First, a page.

The larynx, also called the voice box or Adam’s apple, is the part of the body that allows humans to produce sounds and speech. The larynx contains the vocal cords (glottis), which vibrate when air passes through. The epiglottis is a small flap of cartilage found at the top of the larynx. The epiglottis protects the airways by keeping food and saliva from going down the trachea (the “windpipe” tube that leads to the lungs).
Cancer of the larynx can occur on the glottis (most laryngeal cancers are there), the supraglottis (the area above the vocal cords that includes the epiglottis), or the subglottis (the area that connects the larynx to the trachea).
Cancer of the larynx affects more men then women, although more women are developing it today due to an increase in smoking in the female population.
Although the exact cause of cancer is unknown, some known risk factors for cancer of the larynx include:
The symptoms of laryngeal cancer depend on where in the larynx the tumour is located. Cancer on the vocal cords can often be detected early because the main symptom is hoarseness. Most people go hoarse from time to time, but if the hoarseness doesn’t go away in two weeks, it should be checked.
Symptoms that the cancer has spread or is occurring in another part of the larynx include:
There are a few complications that can result from laryngeal cancer.
Airway obstruction: Any tumour or swelling in the airway can cause a blockage, making breathing difficult. If treatment involves total removal of the larynx, a tracheostomy (surgery to create an artificial airway in the trachea) is then performed to improve breathing.
Disfigurement: Removing the tumour and surrounding tissue could leave some disfigurement of the throat and neck. Muscles might be removed as well, making neck movement more difficult. If a tracheostomy was performed, the stoma (opening in the throat) is sometimes permanent.
Difficulty eating: After surgery, it may become difficult to swallow certain consistencies of food. Those undergoing radiotherapy may have trouble swallowing or even chewing. Chemotherapy can cause nausea and vomiting. A good, healthy diet is vital when recuperating from cancer, so it’s important that adequate nutrition be maintained throughout the treatment.
Cancer spread: It’s possible that the cancer may spread to other areas of the body.
Voice loss: Treatment that involves removing the entire larynx makes normal speech impossible. In this case, alternate methods of speaking need to be learned. These are:
While these new methods of speech are being learned, other ways of communicating will be needed. This might mean keeping a “magic slate” or pad and pencils easily available. It’s important to plan ahead to help avoid frustration after surgery.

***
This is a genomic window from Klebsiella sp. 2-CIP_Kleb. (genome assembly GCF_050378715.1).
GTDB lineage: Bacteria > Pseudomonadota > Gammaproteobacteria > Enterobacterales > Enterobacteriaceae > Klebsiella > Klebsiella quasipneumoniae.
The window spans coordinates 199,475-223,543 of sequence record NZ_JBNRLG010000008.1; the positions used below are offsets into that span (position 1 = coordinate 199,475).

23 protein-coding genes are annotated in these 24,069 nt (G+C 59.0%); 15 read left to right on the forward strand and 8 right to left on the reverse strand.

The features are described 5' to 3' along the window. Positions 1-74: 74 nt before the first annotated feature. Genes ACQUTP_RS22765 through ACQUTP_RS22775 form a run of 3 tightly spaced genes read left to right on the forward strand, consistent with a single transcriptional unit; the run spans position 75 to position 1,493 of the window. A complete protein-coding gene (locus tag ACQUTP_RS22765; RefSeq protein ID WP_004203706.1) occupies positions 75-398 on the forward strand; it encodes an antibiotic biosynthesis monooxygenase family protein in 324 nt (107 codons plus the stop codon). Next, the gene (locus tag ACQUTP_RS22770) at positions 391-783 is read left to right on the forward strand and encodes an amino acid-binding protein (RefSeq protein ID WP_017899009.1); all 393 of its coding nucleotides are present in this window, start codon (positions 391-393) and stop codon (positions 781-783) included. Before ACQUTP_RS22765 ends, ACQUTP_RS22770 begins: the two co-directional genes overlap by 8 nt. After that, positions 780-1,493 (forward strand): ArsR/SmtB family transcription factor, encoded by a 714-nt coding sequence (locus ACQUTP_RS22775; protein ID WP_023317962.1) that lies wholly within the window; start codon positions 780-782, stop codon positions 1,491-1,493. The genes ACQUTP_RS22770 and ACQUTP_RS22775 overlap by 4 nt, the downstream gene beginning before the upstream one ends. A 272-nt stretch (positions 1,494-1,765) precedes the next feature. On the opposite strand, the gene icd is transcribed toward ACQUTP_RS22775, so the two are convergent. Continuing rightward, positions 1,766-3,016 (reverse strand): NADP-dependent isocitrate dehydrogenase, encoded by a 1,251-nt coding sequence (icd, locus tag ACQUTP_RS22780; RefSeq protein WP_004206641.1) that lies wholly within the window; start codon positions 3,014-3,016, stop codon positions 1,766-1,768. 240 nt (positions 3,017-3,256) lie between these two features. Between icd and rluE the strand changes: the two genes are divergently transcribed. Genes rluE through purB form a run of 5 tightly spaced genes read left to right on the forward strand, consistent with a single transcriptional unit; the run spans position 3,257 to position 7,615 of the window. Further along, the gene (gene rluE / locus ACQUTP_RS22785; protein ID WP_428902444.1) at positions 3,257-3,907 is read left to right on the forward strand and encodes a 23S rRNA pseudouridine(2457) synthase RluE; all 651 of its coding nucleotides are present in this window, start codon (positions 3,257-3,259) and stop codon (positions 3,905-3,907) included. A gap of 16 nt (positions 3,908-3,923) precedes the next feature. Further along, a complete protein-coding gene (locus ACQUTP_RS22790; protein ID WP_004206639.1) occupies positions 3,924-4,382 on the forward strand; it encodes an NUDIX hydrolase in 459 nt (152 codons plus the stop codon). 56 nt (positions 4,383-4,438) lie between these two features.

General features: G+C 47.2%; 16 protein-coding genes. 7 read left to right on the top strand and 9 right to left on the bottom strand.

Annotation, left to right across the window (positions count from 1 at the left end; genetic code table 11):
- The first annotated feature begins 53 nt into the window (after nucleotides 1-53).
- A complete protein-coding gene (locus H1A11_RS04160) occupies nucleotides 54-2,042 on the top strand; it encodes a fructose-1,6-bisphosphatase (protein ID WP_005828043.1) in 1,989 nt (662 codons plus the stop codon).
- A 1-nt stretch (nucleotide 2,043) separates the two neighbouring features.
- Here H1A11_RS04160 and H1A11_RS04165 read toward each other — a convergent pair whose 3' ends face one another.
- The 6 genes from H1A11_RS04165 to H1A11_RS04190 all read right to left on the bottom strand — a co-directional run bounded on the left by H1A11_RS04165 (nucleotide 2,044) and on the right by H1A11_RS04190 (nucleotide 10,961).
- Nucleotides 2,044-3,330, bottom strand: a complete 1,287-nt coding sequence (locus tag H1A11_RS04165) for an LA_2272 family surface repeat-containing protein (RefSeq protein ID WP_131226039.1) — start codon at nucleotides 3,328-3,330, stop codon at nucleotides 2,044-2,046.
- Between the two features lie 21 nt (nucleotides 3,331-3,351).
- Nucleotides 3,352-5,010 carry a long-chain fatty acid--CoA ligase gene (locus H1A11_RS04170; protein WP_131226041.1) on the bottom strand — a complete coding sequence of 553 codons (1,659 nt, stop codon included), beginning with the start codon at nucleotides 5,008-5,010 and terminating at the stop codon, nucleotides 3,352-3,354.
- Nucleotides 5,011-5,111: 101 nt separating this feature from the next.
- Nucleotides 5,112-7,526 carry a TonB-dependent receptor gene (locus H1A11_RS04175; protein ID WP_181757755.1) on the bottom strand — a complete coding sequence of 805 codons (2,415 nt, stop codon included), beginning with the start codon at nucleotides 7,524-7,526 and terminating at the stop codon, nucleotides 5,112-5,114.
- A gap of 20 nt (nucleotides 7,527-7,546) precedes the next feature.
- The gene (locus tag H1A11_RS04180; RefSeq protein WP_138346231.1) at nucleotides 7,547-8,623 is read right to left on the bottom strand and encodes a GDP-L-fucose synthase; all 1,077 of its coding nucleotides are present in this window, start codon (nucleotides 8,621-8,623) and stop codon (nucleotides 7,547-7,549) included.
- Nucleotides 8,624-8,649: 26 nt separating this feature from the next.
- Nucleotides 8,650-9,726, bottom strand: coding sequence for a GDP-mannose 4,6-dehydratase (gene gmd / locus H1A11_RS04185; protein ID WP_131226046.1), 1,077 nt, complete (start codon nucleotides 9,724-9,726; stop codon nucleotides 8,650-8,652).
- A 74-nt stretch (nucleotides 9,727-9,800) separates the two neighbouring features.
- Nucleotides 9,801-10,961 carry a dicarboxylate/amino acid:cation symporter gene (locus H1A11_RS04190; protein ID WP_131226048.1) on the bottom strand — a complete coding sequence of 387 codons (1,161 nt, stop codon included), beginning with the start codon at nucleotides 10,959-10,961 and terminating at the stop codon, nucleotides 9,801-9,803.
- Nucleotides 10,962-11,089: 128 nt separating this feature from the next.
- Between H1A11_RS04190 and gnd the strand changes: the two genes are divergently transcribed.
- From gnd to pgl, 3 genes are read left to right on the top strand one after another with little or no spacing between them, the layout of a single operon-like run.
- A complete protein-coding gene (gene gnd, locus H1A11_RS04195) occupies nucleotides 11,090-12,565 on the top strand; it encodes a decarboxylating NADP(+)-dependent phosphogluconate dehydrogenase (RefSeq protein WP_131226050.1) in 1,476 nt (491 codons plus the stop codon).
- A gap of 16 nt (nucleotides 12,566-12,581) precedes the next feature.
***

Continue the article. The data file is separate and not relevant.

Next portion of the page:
If cancer is suspected, your doctor will first take a medical history, including information about smoking and alcohol use. It’s important to mention past use or exposure even if there’s none at the present. After a physical exam, the following tests may be performed:
Diagnosis also includes determining the stage of the cancer in order to identify how advanced it is.
Like most cancers, treatment for laryngeal cancer involves surgery, radiotherapy, chemotherapy, or a combination of treatments. The decision about what type of therapy to use is made according to how advanced the cancer is (i.e., the stage) and exactly where it is located.
Early-stage cancer of the larynx can often be treated with radiation alone. Radiotherapy is the preferred method whenever possible, because it usually doesn’t affect the quality of the voice and side effects are most often temporary. The side effects to radiation can include:
Surgery can involve removing the whole larynx and surrounding tissues or just part of the larynx, depending on how far the cancer has spread.
With partial removal (laryngectomy), you will often be able to eat and breathe as you did before the surgery, after healing is complete. You will probably have a temporary tracheostomy while the throat repairs, but the stoma will be allowed to close up and breathing will return to normal. Your voice quality may change but you will be able to speak.
If you need to undergo a total laryngectomy where the voice box is completely removed, you will be left with a tracheostomy in order to breathe. This tracheostomy is permanent.
Finally, chemotherapy may be needed if the cancer has spread. Chemotherapy is also used to “sensitize” the area for radiation in cases of advanced tumours that are still thought to be treatable. Because chemotherapy circulates throughout the body, more of the body systems are affected by the treatment.
Side effects from chemotherapy include:
The five-year survival rate for laryngeal cancer that’s detected early is 59% to 90%. Most recurrences of cancer happen within the first 2 or 3 years of treatment. Follow-up procedures usually involve monthly checkups for the first year and then every few months thereafter. Unfortunately, because the very same risk factors that might have caused the first tumour may also have caused other damage, the chances of a second tumour developing (often in the head, neck, or lung) can be as high as 25%.
Many risk factors for cancer of the larynx are known, the most common of these being smoking and heavy alcohol use. Many cases of cancer could be prevented by avoiding these known causes.
Other ways to reduce risk include:
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